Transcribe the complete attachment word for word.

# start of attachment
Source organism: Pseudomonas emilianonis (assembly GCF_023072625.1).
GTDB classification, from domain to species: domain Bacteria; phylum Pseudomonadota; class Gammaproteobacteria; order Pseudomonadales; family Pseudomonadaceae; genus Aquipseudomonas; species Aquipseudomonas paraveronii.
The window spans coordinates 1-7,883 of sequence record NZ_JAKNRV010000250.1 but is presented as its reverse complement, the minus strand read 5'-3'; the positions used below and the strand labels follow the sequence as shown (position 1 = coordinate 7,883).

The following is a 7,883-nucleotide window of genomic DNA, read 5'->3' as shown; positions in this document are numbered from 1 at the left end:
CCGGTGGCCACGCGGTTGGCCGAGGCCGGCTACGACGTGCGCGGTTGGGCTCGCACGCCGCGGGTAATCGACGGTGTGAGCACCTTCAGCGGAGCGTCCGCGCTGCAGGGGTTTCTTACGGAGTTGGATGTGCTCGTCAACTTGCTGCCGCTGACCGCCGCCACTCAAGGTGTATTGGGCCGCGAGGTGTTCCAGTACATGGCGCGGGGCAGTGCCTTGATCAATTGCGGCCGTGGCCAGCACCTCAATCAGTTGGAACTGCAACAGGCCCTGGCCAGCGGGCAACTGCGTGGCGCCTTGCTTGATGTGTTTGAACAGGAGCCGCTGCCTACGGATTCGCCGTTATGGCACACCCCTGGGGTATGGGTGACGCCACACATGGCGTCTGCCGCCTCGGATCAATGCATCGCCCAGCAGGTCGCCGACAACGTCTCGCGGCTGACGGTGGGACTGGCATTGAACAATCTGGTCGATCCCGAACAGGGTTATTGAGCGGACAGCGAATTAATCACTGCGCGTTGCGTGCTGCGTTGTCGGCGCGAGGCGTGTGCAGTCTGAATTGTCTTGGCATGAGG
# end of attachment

Source organism: Pseudomonas emilianonis (assembly GCF_023072625.1).
GTDB classification, from domain to species: domain Bacteria; phylum Pseudomonadota; class Gammaproteobacteria; order Pseudomonadales; family Pseudomonadaceae; genus Aquipseudomonas; species Aquipseudomonas paraveronii.
The window spans coordinates 1-7,883 of sequence record NZ_JAKNRV010000250.1 but is presented as its reverse complement, the minus strand read 5'-3'; the positions used below and the strand labels follow the sequence as shown (position 1 = coordinate 7,883).

The following is a 7,883-nucleotide window of genomic DNA, read 5'->3' as shown; positions in this document are numbered from 1 at the left end:
CCGGTGGCCACGCGGTTGGCCGAGGCCGGCTACGACGTGCGCGGTTGGGCTCGCACGCCGCGGGTAATCGACGGTGTGAGCACCTTCAGCGGAGCGTCCGCGCTGCAGGGGTTTCTTACGGAGTTGGATGTGCTCGTCAACTTGCTGCCGCTGACCGCCGCCACTCAAGGTGTATTGGGCCGCGAGGTGTTCCAGTACATGGCGCGGGGCAGTGCCTTGATCAATTGCGGCCGTGGCCAGCACCTCAATCAGTTGGAACTGCAACAGGCCCTGGCCAGCGGGCAACTGCGTGGCGCCTTGCTTGATGTGTTTGAACAGGAGCCGCTGCCTACGGATTCGCCGTTATGGCACACCCCTGGGGTATGGGTGACGCCACACATGGCGTCTGCCGCCTCGGATCAATGCATCGCCCAGCAGGTCGCCGACAACGTCTCGCGGCTGACGGTGGGACTGGCATTGAACAATCTGGTCGATCCCGAACAGGGTTATTGAGCGGACAGCGAATTAATCACTGCGCGTTGCGTGCTGCGTTGTCGGCGCGAGGCGTGTGCAGTCTGAATTGTCTTGGCATGAGG